The system is “increasingly incoherent and too often poor value for money,” says the Public Accounts Committee.

And the government is spending “well over the odds” on free schools or academies while other schools are in poor condition, concludes the cross-party committee.

But Theresa May has already tied her education policy to so-called free schools and the failed grammar school system.

Last September she put grammar schools back at the heart of Conservative thinking for the first time since the 1970s.

For May, the return of selection is part of an attempt to redefine the Conservatives as a party of meritocracy and exam success.

Tory Ministers also say controversial free schools are key to meeting demand for school places.

The government pledged to open 500 more free schools, which are state-funded but independently run, by 2020 and has plans for a further 110.

It is a huge mistake, which panders to their friends in big business.

For the past three months I helped campaign against the academisation of a vibrant primary school in Hastings, in East Sussex.

I saw at first-hand how schools and children’s futures were being handed into the private control of multi-millionaire businessmen, who in turn had unhealthy links to senior politicians.

Those running the academies, or free schools, earn vast salaries while the education of the children often suffers.

One head of a primary academy chain took home a salary in excess of £200,000, after being handed a massive pay rise.

He also received £28,316 in pension contributions, which took his overall remuneration package to £229,138.

This is more than the Prime Minister and many city bankers.

Last year delegates at the Association of Teachers and Lecturers conference in Liverpool, heard that growing numbers of academy heads were now also earning more than the PM’s salary of £149,440 a year.

“When schools were under local council control, it would have been unthinkable as well as impossible that a headteacher, of even a group of schools, could earn more than a director of education, let alone the Secretary of State for Education, let alone the Prime Minister,” Simon Clarkson from Leicestershire told the conference.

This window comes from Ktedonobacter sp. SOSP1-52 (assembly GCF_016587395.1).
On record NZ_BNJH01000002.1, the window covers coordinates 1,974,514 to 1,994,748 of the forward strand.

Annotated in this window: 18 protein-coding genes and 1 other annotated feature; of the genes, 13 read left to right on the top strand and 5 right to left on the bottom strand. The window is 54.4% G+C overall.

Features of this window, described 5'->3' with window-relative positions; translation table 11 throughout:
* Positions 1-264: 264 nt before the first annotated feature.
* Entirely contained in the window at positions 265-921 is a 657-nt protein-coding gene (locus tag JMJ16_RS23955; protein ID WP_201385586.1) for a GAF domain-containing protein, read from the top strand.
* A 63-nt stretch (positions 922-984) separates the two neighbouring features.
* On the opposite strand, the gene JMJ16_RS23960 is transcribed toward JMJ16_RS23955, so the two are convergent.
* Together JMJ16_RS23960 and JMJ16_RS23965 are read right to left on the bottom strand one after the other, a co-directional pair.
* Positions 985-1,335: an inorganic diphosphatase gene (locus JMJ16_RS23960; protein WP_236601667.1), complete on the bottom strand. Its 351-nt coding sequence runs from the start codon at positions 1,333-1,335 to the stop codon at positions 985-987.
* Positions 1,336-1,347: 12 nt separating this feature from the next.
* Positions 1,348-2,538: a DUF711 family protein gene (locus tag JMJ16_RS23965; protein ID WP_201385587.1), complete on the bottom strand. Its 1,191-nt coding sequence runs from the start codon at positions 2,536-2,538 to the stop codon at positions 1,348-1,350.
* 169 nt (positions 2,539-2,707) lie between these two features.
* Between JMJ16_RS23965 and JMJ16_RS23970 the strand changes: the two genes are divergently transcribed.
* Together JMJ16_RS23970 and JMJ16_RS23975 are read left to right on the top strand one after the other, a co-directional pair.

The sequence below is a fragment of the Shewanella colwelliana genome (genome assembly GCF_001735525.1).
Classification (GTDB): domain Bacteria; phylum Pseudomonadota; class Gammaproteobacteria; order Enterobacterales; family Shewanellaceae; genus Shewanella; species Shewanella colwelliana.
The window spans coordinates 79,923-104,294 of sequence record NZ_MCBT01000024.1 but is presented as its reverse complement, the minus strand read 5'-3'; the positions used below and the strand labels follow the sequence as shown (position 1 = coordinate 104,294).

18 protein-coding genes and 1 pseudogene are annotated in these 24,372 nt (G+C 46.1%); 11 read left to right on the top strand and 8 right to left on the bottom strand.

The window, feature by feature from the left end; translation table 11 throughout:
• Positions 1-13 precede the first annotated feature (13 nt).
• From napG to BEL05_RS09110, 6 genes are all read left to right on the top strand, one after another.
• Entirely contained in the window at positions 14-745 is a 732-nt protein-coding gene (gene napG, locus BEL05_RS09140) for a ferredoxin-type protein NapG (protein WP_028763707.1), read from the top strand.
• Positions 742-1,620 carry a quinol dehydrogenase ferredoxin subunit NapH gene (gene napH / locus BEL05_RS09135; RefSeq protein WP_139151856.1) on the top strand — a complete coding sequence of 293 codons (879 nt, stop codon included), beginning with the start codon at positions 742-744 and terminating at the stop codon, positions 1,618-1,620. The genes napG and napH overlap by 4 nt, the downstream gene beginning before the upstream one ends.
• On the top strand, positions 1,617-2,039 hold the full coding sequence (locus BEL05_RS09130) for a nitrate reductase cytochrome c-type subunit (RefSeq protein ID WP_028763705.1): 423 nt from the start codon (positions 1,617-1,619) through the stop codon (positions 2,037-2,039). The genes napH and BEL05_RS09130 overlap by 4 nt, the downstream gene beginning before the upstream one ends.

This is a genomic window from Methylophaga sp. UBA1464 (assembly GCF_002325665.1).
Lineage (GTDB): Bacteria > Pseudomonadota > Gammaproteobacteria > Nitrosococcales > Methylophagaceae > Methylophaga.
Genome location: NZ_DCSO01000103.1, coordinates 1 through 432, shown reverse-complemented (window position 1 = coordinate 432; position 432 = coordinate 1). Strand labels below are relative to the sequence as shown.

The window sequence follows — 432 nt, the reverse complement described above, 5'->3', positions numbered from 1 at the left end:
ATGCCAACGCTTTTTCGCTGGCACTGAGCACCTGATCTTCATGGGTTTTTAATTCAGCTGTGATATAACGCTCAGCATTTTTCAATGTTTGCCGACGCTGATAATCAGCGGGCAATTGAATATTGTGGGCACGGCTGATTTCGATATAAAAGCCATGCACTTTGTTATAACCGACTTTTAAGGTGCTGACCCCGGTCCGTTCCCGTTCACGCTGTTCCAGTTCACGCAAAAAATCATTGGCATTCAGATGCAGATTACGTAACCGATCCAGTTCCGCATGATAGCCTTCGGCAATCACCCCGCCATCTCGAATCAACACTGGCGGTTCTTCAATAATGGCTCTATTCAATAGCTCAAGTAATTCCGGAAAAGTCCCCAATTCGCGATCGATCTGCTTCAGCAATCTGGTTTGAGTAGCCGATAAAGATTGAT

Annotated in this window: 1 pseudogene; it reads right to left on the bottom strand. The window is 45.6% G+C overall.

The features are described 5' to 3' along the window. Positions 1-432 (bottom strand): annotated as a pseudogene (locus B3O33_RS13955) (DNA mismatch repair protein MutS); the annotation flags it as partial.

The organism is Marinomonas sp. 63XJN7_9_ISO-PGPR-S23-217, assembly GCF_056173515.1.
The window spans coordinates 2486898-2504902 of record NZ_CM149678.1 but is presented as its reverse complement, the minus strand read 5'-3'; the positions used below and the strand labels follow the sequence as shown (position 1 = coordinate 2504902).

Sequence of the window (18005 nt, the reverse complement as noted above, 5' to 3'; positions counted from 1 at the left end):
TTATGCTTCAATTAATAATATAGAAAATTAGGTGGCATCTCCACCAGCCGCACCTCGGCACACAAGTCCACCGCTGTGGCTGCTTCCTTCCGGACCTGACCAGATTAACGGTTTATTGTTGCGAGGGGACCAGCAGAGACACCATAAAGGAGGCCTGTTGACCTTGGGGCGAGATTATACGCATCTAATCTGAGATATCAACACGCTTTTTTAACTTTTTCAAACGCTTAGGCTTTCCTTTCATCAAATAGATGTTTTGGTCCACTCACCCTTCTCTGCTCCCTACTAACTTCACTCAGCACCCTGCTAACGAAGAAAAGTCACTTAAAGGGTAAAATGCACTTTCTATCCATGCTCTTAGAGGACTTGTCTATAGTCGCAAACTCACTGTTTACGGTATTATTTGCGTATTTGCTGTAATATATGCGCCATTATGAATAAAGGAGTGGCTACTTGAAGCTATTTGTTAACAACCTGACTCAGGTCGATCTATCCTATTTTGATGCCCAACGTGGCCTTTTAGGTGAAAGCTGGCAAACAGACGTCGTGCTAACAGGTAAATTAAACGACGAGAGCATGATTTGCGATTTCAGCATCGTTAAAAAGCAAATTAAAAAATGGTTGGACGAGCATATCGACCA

“We need to guard against the rot of greed.”

Mr Clarkson concluded: “Our state schools are paid for by the public. They need to be accountable. Let me remind you whose money is being used to do this… ours!”

Now the National Audit Office agrees that further academisation of schools is a “significant risk to long-term value for money”.

The Public Accounts Committee MPs say that having enough school places in safe, high-quality buildings, where they are needed, is crucial.

“Without this, parents may have less choice, pupils may have inconvenient journeys to school and the learning environment may be less effective, putting educational outcomes at risk,” they say.

They note that 420,000 new school places will be needed by 2021, many in secondary schools where provision is more expensive than at primary level.

“In the context of severe financial constraints, it is vital that the department uses its funding in a more coherent and cost effective way,” say the MPs, adding that too many free schools are in unsuitable temporary buildings, lacking outside space and sports facilities.

Committee chairwoman Meg Hillier said the free schools programme was “diverting a lot of money” from school maintenance.

“What we want to see is a much more balanced programme of capital funding so that existing poor school buildings get the funding and investment they need and those new schools are built.”

Geoff Barton, general secretary of the Association of School and College Leaders, said the report reflected head teachers’ concerns.

“Creating surplus places is an inefficient use of public money and damages existing schools where spare capacity is created,” he said.

Kevin Courtney, general secretary of the National Union of Teachers, added: “Free schools do not address the school-place crisis, often being built in areas of no need and often in unsuitable premises.

“This policy is not evidenced based and is nothing to do with the wellbeing of children or providing a sound education.”

Labour’s Angela Rayner, shadow education secretary, says the free school programme was incoherent and inefficient.